The Home Secretary once more submitted his views to the Duke, in a memorandum dated January 12th, that was written with a view to being submitted to the king, in which he put the inevitable alternative of a Cabinet united in the determination to carry Catholic Emancipation, or a Cabinet constructed on exclusively Protestant principles; and he came to the conclusion that no Cabinet so constructed could possibly carry on the general administration of the country. The state of the House of Commons appeared to him to be an insuperable obstacle to the successful issue of that experiment. Since the year 1807 there had been five Parliaments, and in the course of each of these, with one exception, the House of Commons had come to a decision in favour of the consideration of the Catholic question. The present Parliament had decided in the same manner. A dissolution, were it practicable, would not result in an election more favourable to the Protestant interest, if an exclusively Protestant Government were formed. Even should there be an increase of anti-Catholic members in England, it would not compensate for the increased excitement in Ireland, and the violent and vexatious opposition that would be given by fifty or sixty Irish members, returned by the Catholic Association and the priests. Then there would be the difficulty about preserving the peace in Ireland. During the last autumn, out of the regular infantry force in the United Kingdom, amounting to about 30,000 men, 25,000 men were stationed either in Ireland or on the west coast of England, with a view to the maintenance of tranquillity in Ireland, Great Britain being then at peace with all the world. What would be the consequence should England be involved in a war with some foreign Power? Various other considerations were urged, upon which Mr. Peel founded his advice to the king, which wasthat he should not grant the Catholic claims, or any part of them, precipitately and unadvisedly, but that he should, in the first instance, remove the barrier which prevented the consideration of the Catholic question by the Cabinet, and permit his confidential servants to consider it in all its relations, on the same principles on which they considered any other question of public policy, in the hope that some plan of adjustment could be proposed, on the authority and responsibility of a Government likely to command the assent of Parliament and to unite in its support a powerful weight of Protestant opinion, from a conviction that it was a settlement equitable towards Roman Catholics and safe as it concerned the Protestant Establishment.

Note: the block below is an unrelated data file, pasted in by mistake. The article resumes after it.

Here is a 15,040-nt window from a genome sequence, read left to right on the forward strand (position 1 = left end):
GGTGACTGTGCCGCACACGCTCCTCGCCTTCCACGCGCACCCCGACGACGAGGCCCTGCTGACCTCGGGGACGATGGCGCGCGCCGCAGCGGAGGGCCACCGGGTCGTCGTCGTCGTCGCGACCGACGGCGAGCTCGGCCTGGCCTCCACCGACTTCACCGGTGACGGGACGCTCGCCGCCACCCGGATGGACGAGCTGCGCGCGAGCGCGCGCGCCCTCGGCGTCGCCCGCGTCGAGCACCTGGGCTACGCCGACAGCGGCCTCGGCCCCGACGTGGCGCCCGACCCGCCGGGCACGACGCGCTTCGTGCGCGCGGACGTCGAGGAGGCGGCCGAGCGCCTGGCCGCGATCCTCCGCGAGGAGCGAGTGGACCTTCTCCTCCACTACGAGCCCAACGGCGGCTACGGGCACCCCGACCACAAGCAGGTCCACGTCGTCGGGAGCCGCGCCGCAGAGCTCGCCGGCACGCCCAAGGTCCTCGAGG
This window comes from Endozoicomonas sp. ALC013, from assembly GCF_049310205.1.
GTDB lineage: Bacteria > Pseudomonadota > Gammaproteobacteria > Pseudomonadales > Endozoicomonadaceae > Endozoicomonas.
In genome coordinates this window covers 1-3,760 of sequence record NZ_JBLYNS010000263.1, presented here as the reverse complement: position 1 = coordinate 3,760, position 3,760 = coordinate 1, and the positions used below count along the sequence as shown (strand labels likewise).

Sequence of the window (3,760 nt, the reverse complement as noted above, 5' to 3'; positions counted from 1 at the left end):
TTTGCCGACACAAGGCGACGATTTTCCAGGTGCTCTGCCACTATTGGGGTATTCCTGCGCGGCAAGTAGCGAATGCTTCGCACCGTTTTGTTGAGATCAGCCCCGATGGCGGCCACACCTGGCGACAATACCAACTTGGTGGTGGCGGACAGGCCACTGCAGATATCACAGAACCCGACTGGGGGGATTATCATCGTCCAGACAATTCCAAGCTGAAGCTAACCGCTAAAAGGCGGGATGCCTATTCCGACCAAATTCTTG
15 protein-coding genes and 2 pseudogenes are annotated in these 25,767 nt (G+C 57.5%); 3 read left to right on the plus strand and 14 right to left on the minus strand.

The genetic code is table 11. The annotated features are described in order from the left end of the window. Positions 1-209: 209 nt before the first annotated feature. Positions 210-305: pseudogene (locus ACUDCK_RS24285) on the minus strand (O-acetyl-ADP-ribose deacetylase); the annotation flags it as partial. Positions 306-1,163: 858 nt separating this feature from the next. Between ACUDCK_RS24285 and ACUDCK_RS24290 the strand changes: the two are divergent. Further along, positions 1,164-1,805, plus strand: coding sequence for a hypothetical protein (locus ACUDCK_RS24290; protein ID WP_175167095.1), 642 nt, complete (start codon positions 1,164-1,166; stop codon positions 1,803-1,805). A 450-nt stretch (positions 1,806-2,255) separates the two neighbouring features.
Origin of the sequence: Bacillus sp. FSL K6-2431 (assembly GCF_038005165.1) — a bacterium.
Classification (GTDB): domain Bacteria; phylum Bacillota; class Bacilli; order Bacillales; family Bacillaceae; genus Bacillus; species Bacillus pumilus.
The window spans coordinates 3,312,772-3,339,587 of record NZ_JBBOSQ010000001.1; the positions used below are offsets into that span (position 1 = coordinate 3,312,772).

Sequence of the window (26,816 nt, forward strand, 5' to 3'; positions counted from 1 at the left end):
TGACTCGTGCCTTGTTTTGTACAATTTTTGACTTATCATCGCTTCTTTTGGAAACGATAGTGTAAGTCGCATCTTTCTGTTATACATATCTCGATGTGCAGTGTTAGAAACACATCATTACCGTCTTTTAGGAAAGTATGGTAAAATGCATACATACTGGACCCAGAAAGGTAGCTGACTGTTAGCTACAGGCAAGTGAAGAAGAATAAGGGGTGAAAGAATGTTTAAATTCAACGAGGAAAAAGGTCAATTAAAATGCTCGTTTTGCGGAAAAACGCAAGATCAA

This memorable controversy between the Prime Minister and the Lord-Lieutenant of Ireland, exhibiting a painful conflict of opinion and feeling between the two personages more particularly charged with the government of the country in the midst of a dangerous crisis, was brought to a close by a letter from the Duke of Wellington on the 28th of December. The following is a copy: The prince found in the Opposition in England the most unfortunate fosterers of his unfilial temper. Pulteney, Wyndham, Chesterfield, Carteret, Cobham, and, worst of all, Bolingbroke, became his associates, and the frequenters of his house. Fast ripening into a pattern of unfilial popularity under such influences, possessing some accomplishments, and a desire to stand well with the people, he married in April, 1736, Augusta of Saxe-Gotha, a princess of so much beauty and good sense, as might have reclaimed many a nature; who seems to have at least won the heart of her husband from his former romantic passion. It was an ominous circumstance, however, that the address of congratulation on this occasion was moved, not by the king's own Ministers, but by the king's own Opposition. Pulteney was the mover, and it was supported by two young men who that evening made their first speeches, and in them burst suddenly forth with that splendour which was destined to grow transcendent through many years. They were Pitt, afterwards Lord Chatham, and Lord Lyttelton.